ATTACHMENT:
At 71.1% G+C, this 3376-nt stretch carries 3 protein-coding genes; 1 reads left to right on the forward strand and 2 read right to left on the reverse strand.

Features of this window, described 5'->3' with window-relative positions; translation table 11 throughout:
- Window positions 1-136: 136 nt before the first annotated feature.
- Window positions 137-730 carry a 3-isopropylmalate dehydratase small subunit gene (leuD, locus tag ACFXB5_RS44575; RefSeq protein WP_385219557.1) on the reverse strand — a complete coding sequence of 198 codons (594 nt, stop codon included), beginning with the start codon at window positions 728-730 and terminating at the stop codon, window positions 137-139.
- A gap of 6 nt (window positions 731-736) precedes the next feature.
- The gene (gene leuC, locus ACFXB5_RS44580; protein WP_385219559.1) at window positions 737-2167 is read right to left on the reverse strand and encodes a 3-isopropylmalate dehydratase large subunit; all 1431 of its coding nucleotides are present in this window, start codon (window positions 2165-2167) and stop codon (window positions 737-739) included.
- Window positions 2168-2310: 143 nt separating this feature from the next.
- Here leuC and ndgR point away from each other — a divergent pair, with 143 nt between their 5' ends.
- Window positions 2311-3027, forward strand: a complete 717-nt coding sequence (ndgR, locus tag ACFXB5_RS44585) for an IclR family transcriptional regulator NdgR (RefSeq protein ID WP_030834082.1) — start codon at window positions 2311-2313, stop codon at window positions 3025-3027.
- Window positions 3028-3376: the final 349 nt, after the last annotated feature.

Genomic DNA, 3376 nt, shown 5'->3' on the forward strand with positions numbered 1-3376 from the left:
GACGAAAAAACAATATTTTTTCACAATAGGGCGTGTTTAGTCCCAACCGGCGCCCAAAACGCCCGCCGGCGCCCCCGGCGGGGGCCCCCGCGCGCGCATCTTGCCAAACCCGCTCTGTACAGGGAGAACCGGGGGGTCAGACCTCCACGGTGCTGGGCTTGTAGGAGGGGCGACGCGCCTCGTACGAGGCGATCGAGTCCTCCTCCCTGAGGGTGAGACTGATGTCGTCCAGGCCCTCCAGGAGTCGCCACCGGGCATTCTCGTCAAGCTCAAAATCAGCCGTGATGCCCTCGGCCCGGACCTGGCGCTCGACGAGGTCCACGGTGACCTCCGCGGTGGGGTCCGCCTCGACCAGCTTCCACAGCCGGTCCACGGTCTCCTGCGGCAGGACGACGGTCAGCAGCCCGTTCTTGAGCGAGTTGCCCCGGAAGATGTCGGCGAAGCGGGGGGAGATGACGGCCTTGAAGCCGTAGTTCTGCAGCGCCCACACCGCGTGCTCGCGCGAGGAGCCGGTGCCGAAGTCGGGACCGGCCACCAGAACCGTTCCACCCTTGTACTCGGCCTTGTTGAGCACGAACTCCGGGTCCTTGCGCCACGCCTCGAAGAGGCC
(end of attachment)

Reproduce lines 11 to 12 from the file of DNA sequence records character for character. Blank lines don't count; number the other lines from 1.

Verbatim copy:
Genomic DNA, 3376 nt, shown 5'->3' on the forward strand with positions numbered 1-3376 from the left:
GACGAAAAAACAATATTTTTTCACAATAGGGCGTGTTTAGTCCCAACCGGCGCCCAAAACGCCCGCCGGCGCCCCCGGCGGGGGCCCCCGCGCGCGCATCTTGCCAAACCCGCTCTGTACAGGGAGAACCGGGGGGTCAGACCTCCACGGTGCTGGGCTTGTAGGAGGGGCGACGCGCCTCGTACGAGGCGATCGAGTCCTCCTCCCTGAGGGTGAGACTGATGTCGTCCAGGCCCTCCAGGAGTCGCCACCGGGCATTCTCGTCAAGCTCAAAATCAGCCGTGATGCCCTCGGCCCGGACCTGGCGCTCGACGAGGTCCACGGTGACCTCCGCGGTGGGGTCCGCCTCGACCAGCTTCCACAGCCGGTCCACGGTCTCCTGCGGCAGGACGACGGTCAGCAGCCCGTTCTTGAGCGAGTTGCCCCGGAAGATGTCGGCGAAGCGGGGGGAGATGACGGCCTTGAAGCCGTAGTTCTGCAGCGCCCACACCGCGTGCTCGCGCGAGGAGCCGGTGCCGAAGTCGGGACCGGCCACCAGAACCGTTCCACCCTTGTACTCGGCCTTGTTGAGCACGAACTCCGGGTCCTTGCGCCACGCCTCGAAGAGGCC